'Not enough invested in child abuse prevention'

By
December 28, 2011 13:48

Director of National Council for the child presents President Shimon Peres with almanac on living conditions of Israel's children.




President Shimon Peres and Dr. Yitzchak Kadman

President Shimon Peres and Dr. Yitzchak Kadman 311. (photo credit: Courtesy/National Council for the Child)

“We don’t invest enough in the prevention or treatment of child abuse,” Dr. Yitzchak Kadman, executive director of the National Council for the Child told said Wednesday. Kadman was at the President’s Residence to present President Shimon Peres with the first copy of the 2011 edition of the almanac Children in Israel, published for the 20th consecutive year.

Containing hundreds of pages of child-oriented statistics, the almanac, which Kadman asserted is the only one of its kind in the world, paints a disturbing picture about the inadequacy of educational, health, social welfare and leisure time services available to the nation’s children.

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Citing some of the thoughtprovoking statistics that have been accumulated in the book, Kadman said: “It’s a myth that we love children.” Promises about a better future are constantly made to children, but children can’t live on promises alone, he said.

Kadman called on the government to prove it means what it says when it talks about what it wants to do for the child population.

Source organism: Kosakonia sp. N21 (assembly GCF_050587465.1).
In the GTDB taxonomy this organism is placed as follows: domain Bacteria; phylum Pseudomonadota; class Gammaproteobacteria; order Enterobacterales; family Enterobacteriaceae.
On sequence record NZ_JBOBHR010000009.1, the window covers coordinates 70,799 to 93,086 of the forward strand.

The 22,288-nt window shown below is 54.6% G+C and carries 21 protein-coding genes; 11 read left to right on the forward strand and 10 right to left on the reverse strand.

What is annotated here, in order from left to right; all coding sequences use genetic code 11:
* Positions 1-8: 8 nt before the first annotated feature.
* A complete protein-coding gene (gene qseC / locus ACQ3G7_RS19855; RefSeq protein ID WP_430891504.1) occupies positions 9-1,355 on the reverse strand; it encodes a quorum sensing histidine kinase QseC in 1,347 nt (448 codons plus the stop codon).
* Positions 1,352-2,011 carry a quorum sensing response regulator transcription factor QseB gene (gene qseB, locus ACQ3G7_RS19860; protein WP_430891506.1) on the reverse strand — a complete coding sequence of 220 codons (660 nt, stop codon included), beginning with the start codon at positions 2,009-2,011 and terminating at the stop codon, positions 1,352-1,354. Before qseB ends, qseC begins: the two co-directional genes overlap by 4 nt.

“We have to do what needs to be done now and stop talking about the future,” he said.

Professor Asher Ben-Arieh, the editor of Children in Israel and the director of the Haruv Institute established by the Israel division of the Schusterman Foundation to protect the rights of all children and to work towards giving them a safe and secure upbringing, declared that not only has the situation not improved, but in some instances has deteriorated.

He was particularly concerned about the sexual, psychological and physical abuse of children, which over a 15- year period has increased by 180%.

There were 48,000 cases reported in 2010 alone.

Abuse is not always defined by violence, Ben-Arieh explained. Sometimes it’s just sheer negligence.

As far as negligence is concerned, Ben-Arieh was severely critical of municipalities that fail to provide sufficient extracurricular activities for youth, as a result of which many children are put risk because they are outside of any supervised framework, and can often be seen roaming shopping malls either on their own or in packs.

At the end of 2010, the total number of children in Israel was 2,519,900, representing 32.7% of the overall population.

Of these, 8.6% -a total of 215,477 – live in single parent households compared to 6.8% in 1990.